Assimilation and 'whitewashing' could indeed produce a large number of un-enrolled people who are of Cherokee descent, and also produce false accounts where people genuinely believe they have some Cherokee ancestry but are mistaken based on an old family story. What is implied here is that there is a malicious, intentional fabrication of Native Ancestry to advance one's own personal agenda. There is a fine line between a claim that should illicit the response, "Really? How neat, what an interesting heritage story," and "I see under race/ethnicity you put down 'Cherokee' on your application. That is very serious claim, do you have any documentation?" I think there is a difference. How harmful is it for someone to claim 'unofficial' or unverifiable ancestry, and what problems does this present? How should these be viewed/enforced differently.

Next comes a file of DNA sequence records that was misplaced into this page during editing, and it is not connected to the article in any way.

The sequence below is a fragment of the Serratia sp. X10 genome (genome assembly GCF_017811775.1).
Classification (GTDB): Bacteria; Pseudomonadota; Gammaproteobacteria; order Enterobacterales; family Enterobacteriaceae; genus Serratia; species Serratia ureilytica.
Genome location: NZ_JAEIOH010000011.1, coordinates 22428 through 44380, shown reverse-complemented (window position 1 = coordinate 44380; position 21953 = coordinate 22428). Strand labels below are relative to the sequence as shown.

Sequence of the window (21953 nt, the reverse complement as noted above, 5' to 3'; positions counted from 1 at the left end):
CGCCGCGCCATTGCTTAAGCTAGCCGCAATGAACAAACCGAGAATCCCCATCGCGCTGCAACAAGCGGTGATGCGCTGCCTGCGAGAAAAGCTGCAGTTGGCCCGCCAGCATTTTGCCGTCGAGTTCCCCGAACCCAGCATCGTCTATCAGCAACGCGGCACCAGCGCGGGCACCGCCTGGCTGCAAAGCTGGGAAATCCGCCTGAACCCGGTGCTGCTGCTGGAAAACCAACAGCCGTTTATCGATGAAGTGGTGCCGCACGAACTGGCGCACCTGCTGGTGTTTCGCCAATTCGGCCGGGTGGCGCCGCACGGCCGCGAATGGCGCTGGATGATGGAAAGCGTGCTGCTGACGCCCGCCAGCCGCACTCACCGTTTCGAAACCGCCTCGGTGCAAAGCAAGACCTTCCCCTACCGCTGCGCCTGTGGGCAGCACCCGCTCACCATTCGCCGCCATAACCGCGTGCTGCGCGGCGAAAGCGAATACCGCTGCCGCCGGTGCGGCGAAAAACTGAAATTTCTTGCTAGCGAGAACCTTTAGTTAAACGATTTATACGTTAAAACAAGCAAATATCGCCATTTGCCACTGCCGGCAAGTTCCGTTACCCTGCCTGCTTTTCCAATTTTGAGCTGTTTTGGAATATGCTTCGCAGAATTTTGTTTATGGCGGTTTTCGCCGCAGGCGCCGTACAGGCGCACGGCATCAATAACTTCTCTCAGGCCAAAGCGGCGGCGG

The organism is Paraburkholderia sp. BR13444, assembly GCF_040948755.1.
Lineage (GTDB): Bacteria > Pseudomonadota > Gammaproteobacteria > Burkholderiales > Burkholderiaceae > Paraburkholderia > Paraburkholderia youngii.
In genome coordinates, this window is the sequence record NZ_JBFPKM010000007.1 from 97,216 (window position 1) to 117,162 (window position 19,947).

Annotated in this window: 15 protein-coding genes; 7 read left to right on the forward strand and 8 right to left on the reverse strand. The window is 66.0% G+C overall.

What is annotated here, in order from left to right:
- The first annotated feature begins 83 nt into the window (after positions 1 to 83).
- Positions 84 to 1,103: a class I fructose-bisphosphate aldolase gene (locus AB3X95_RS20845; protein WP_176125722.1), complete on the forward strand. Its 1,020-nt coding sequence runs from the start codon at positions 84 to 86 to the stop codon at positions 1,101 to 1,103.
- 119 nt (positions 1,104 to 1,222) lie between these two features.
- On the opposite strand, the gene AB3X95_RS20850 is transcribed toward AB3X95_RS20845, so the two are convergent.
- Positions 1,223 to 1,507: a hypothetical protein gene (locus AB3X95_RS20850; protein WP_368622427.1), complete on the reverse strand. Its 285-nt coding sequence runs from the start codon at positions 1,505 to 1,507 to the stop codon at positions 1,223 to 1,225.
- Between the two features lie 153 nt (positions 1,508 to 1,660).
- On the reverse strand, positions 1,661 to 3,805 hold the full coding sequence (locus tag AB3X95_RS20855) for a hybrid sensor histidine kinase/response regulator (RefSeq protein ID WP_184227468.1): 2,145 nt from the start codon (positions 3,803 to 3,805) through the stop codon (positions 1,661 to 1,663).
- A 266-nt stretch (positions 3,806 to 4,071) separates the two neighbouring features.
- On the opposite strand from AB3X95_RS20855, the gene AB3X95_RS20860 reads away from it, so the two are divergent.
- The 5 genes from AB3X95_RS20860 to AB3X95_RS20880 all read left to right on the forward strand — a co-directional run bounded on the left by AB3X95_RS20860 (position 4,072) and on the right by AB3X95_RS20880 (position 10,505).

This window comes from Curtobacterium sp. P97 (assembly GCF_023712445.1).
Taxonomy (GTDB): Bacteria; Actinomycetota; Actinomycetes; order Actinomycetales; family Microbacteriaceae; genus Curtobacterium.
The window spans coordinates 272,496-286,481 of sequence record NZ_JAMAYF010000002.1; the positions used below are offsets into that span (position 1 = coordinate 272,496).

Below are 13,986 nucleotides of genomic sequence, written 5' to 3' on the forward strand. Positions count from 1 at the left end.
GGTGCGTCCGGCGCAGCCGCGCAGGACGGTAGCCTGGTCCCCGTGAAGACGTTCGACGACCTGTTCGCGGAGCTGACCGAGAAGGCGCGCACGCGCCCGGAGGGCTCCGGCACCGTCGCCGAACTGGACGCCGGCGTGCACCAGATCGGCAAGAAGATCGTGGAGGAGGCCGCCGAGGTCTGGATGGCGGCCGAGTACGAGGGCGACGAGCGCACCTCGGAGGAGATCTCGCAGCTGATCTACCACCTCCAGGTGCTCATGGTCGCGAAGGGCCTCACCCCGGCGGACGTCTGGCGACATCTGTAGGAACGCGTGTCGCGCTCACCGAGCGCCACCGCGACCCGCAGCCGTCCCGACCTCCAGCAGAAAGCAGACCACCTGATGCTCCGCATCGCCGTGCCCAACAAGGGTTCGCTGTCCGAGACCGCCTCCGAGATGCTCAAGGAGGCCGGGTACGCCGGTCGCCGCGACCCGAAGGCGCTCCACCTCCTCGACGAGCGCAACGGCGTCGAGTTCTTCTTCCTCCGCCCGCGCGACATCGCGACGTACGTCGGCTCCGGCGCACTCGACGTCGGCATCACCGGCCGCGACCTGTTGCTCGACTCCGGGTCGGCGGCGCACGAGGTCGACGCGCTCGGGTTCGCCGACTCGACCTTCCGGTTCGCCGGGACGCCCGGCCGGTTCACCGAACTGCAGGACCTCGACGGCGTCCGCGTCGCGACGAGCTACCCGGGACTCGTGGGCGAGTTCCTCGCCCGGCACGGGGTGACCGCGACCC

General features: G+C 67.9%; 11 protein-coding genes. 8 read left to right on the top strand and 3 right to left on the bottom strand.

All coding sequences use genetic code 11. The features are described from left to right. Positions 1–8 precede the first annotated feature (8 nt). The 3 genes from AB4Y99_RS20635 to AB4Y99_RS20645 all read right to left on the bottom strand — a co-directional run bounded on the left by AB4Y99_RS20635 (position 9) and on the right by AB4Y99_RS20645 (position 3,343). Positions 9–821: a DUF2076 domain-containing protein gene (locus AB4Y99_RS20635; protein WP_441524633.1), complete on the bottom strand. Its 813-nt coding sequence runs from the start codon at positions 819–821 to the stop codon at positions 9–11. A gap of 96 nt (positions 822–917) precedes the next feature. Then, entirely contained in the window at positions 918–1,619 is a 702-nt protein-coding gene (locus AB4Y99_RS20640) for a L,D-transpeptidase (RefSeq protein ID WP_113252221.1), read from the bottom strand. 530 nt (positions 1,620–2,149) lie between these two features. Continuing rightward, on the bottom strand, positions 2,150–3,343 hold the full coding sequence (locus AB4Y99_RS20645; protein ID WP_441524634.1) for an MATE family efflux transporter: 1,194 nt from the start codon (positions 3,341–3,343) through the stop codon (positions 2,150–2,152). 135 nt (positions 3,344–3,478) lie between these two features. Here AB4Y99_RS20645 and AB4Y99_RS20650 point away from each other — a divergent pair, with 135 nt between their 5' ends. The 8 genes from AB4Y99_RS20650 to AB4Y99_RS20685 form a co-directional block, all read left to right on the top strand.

10. “I Have a Native Ancestor”

      Only a fraction of a percentage of Americans claim to be Cherokee, but high profile cases make a big impact. "In 2000, the federal census reported that 729,533 (0.26%) Americans self-identified as Cherokee. By 2010, that number increased, with the Census Bureau reporting that 819,105 (0.26%) Americans claimed at least one Cherokee ancestor" https://slate.com/news-and-politics/2015/10/cherokee-blood-why-do-so-many-americans-believe-they-have-cherokee-ancestry.html